I spent Thanksgiving week with family in Florida. My travel plans took me through five different airports and into some places I’d never been. I’ve been traveling more freqently lately and, whenever I do, I get excited to use Foursquare to document my travel and discover new places. This geolocation network has changed the way I travel.
In the beginning, Foursquare was just a game. I enjoyed watching my score climb on the leader board as I checked in to different restaurants, bars and parks. I fought to get the most check-ins at my favorite venues so that I could steal the mayorships and I loved collecting badges.
Then something unexpected happened. Foursquare became social and provided a unique tool for businesses.
This isn’t just a game anymore
As time went on, Foursquare evolved into a true social and business network.
- Users could comment on check-ins, give tips to other users and add photos to further document their experiences at different venues.
- Businesses could register specials on their products and services that would show up in the interface when a user checked in.
- Foursquare became integrated with other networks such as Twitter and Facebook. (I link my Foursquare account up with Twitter, but only allow posting of check-ins if I had context to add.)
- More badges were made available to users; some in partnership with other entities such as Zagat and even various sporting events.
However, I was most impressed with the brilliance of the Foursquare developers. They took the game and made it relevant to business and in the social media world.
But I don’t want to “level up”
I was surprised during my vacation when I checked into an airport and found out that I was given a badge that I had already acquired with a level attached to it. Apparently I had missed Foursquare’s announcement on this “leveling up” feature with its expertise badges the week before.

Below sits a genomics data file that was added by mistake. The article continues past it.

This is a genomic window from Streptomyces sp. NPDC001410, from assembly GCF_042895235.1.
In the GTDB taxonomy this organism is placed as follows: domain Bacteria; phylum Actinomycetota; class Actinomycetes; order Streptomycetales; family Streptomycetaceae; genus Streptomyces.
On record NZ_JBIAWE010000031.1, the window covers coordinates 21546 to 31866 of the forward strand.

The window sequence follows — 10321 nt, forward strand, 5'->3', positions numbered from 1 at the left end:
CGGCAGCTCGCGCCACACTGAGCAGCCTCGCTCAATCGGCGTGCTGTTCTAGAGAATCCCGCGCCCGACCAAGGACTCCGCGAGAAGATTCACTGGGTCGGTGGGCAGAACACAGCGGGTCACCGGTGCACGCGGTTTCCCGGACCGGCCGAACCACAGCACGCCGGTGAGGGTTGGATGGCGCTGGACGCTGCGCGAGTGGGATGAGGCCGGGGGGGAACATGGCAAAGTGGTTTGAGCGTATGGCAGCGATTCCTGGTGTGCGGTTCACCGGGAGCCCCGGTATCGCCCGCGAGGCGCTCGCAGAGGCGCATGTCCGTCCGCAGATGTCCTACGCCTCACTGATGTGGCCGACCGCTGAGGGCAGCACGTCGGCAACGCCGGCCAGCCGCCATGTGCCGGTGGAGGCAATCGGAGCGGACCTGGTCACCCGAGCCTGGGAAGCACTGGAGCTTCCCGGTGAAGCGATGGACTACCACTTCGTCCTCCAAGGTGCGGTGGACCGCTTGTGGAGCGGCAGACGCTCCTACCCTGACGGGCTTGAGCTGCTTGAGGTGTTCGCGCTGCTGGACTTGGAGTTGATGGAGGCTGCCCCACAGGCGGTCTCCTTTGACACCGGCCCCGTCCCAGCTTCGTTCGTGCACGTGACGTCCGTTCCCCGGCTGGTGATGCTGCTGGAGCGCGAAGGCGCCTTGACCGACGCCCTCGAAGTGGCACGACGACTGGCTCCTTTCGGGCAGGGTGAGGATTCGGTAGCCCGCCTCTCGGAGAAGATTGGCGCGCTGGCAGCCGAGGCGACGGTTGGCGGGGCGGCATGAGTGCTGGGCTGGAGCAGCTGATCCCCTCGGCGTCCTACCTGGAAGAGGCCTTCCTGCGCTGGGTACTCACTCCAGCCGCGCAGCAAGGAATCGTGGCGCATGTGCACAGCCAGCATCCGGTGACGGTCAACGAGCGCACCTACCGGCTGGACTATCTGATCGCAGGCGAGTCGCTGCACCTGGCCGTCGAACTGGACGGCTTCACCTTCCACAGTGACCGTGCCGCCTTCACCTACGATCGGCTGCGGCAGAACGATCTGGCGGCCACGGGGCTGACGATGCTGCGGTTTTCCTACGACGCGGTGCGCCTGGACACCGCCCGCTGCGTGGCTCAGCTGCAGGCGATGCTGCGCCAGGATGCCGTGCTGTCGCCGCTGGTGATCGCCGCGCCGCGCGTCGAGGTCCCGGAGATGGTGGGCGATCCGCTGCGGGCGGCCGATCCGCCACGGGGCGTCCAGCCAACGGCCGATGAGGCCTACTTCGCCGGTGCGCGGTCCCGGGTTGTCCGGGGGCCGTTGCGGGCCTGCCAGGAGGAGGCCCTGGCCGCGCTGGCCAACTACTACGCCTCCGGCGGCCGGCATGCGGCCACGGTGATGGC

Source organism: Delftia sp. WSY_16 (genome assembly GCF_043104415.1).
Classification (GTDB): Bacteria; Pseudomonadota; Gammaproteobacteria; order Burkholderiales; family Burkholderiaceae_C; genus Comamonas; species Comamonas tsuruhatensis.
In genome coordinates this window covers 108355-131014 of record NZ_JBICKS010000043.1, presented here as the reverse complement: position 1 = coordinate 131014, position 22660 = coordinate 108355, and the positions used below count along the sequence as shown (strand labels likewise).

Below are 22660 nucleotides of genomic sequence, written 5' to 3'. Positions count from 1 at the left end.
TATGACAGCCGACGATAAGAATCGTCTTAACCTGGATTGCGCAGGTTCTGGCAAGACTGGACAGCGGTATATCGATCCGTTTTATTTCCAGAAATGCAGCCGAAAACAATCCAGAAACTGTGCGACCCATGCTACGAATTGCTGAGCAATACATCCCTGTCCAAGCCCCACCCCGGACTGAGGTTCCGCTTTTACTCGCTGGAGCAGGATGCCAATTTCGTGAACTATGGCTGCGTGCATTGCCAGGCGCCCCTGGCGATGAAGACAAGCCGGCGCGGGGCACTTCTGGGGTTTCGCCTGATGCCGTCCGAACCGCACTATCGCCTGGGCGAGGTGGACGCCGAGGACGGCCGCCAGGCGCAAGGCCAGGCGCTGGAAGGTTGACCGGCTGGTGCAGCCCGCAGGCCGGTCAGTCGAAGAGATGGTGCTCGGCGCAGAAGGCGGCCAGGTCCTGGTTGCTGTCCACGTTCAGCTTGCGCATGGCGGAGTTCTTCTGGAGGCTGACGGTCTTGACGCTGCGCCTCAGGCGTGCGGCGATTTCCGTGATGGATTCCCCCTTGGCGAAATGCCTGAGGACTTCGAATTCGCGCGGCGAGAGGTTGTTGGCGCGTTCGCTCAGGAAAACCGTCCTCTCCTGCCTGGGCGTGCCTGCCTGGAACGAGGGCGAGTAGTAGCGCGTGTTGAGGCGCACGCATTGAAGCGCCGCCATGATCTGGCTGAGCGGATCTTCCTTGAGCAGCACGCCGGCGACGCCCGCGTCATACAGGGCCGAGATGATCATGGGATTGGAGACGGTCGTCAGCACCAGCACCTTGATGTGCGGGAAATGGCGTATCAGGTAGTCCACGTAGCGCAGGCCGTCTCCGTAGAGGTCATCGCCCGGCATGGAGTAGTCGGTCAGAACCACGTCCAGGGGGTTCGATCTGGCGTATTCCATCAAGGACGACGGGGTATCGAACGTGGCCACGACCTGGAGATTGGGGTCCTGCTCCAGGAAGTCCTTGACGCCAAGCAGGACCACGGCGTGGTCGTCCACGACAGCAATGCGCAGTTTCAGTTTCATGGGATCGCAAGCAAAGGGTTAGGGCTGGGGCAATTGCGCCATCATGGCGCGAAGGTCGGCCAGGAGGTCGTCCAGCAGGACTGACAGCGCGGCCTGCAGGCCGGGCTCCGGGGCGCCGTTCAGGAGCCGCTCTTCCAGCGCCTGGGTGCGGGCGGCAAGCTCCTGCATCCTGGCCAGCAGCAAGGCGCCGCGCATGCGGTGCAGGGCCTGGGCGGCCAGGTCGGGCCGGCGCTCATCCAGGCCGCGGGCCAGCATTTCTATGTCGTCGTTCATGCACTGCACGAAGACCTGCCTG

In this particular instance, I received a “Level 2″ for my Jetsetters badge, which is earned by checking in at different airports. On this same trip, I also received a “Level 3″ for this badge. I couldn’t figure out how that was possible.
Research told me that you “leveled up” after checking in at five different venues within that expertise field. However, during this one trip, I had only checked in to five airports; three of which I had checked into before. Then it hit me: Foursquare must have made the levels retroactive.
This theory (while unproven) became more likely as I watched my Twitter stream over this past weekend. I can only describe it as “Badge-o-Rama.” The number of postings about earned badges flowing through my Twitter timeline this weekend was borderline ridiculous.
Is Foursquare crying for Yelp?
There has been a lot of noise about Foursquare and Yelp (another geolocation service) competing against each other and whether or not they are “stealing” features from one another.
- Yelp started allowing check-ins and offering its own badges.
- Foursquare recently changed the design of its website and users claimed it was a copy of Yelp’s website.
- Yelp started out as a way to write and share reviews of venues (mostly of restaurants and bars) and Foursquare was accused of borrowing the concept with its “tips” feature.
At first, I ignored this bickering back and forth. I was a Foursquare user and I enjoyed the changes that the network was making. However, the levels addition to the expertise badges in Foursquare has me thinking again.
Reviewers say that one of Yelp’s best features is that the number and quality of reviews give users different levels of expert status at various venues. Sound familiar?
Please strive not to become anti-social
In my research for this post, I found an article from the summer of 2010 comparing Foursquare and Yelp that I still find relevant today. One of the better points in this article was that companies continue to grow if they ignore the similar startups around them and continue to do what they do best.
My biggest fear is that this new “leveling up” feature in Foursquare is an indication that they are going back to the game to directly compete with Yelp. Maybe it will work to create some “geo-jealousy” amongst those users who are there only for the game; but I think in the long run Foursquare will lose some of its credibility as a significant social network with useful business tools. Also, the change seems to have made it easier to earn badges and levels of badges, which will in turn make the game less challenging and less interesting anyway.
What I like best about Foursquare seems to be heading to the wayside. I’m going to continue to watch how this change affects the network and users of the network, but I might have to rethink how I use it in the future.